Sunday, January 6, 2013
Hillbrow, Poems from Stranger than a Sun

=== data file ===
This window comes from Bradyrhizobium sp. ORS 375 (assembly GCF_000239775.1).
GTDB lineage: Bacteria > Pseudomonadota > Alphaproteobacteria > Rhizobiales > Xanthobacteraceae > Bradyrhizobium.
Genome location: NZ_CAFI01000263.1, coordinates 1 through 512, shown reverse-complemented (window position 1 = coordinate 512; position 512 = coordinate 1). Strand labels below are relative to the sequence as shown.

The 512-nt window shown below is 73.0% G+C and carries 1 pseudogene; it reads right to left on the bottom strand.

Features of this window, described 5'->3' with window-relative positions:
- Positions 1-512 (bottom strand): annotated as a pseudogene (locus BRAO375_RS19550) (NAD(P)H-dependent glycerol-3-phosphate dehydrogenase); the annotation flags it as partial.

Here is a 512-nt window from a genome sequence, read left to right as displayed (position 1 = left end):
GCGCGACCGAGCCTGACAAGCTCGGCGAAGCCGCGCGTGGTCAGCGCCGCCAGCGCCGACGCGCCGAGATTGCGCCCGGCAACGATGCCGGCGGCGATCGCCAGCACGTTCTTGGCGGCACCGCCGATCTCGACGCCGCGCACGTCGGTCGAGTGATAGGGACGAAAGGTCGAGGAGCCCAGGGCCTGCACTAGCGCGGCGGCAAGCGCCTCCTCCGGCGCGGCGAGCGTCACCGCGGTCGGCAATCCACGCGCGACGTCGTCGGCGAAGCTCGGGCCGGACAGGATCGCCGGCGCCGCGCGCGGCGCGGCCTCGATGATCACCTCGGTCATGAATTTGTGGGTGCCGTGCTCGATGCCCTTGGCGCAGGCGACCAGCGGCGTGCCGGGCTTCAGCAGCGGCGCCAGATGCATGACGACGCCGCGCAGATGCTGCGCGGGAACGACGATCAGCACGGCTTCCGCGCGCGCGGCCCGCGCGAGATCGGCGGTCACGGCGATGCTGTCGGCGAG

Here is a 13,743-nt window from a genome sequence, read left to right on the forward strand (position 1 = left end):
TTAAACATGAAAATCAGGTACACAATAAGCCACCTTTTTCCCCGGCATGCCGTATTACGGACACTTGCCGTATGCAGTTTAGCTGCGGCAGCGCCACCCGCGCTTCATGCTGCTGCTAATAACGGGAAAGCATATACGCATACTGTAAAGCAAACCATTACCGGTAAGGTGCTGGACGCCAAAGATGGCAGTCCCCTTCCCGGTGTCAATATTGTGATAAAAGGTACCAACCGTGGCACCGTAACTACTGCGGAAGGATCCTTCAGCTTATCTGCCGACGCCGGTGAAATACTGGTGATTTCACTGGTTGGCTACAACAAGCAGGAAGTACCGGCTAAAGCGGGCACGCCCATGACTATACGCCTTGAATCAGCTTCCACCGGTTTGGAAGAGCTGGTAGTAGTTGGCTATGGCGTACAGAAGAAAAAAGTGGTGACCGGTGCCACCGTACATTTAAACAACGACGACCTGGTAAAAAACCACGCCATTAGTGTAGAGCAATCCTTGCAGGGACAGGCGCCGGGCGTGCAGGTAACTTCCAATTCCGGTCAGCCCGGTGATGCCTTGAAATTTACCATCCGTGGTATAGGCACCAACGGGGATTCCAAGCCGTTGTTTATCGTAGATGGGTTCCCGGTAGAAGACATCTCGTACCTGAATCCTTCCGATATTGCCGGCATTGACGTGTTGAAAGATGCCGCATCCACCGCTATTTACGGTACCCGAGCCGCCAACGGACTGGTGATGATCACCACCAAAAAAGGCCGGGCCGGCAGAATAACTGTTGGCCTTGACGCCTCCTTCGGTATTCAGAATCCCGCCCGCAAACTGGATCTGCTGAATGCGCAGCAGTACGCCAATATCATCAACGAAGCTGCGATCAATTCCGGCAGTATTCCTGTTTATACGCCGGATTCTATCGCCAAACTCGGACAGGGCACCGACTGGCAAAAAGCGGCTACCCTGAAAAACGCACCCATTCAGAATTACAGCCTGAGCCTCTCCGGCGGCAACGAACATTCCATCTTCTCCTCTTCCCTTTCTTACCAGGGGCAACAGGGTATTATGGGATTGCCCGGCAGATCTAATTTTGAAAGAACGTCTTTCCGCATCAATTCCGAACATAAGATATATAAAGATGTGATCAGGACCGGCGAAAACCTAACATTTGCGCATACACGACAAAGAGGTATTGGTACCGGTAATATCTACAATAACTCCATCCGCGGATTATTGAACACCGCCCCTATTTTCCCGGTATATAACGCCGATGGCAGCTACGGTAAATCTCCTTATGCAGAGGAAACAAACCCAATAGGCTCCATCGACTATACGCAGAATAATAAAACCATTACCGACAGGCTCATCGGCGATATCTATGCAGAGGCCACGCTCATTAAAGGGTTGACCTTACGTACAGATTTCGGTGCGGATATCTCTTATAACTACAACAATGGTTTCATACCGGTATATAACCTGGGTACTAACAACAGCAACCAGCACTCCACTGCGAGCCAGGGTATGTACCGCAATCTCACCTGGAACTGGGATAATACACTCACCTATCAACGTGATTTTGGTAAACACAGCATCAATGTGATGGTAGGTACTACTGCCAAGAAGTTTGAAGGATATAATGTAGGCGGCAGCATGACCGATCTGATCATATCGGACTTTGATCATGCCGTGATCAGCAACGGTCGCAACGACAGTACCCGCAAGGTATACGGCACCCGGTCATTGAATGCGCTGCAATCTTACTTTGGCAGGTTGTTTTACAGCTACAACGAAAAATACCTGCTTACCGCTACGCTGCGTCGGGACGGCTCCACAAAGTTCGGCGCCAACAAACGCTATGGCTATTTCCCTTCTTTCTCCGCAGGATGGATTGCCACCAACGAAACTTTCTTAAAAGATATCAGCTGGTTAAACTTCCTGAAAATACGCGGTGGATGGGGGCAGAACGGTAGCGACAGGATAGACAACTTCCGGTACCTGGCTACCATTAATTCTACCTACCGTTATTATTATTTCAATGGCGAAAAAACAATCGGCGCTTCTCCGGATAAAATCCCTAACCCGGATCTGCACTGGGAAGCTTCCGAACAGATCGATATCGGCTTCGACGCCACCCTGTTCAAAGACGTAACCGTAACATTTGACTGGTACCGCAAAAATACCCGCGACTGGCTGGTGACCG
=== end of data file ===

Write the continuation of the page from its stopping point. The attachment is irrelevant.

The Pakistani doctor from Faisalabad practices on a busy street at Hillbrow. His surgery is full of people, white, black and coloureds. They all want to live. Like an overshadowing doom with scratches of light now and then he tries to pick and choose. Hillbrow is in his vein too. It runs in virulence, speeding in hopeless strides. His patients too change their gasps before moving on. I think of him. In days bloodied with endless motorcades and streets hanging on desperately to a fast moving train, he sometimes tries stretching himself to people he had left. The Nigerian mafia at times pushes an unwilling customer from the seventh floor. The train doesn’t stops. There is a big hole in the sky here. The sun always forgets to pass by. I live a life somewhat closer to breathing somewhere close by. In evenings when a storm takes familiarity of a lost vengeance, I believe I am still alive. The heart throbs bridging living with those dying and the dying with those who have just survived. In our many lives, we always shared this beating heart, dying is the stream of light, a train running over a slumber unhinged to our other lives. We do wake up finding ourselves cornered by time’s insistent pursuit. Living and loving at Old Delhi was not just an end to a despairingly belief. I still see them through window panes when evenings rush in colouring your whispers again.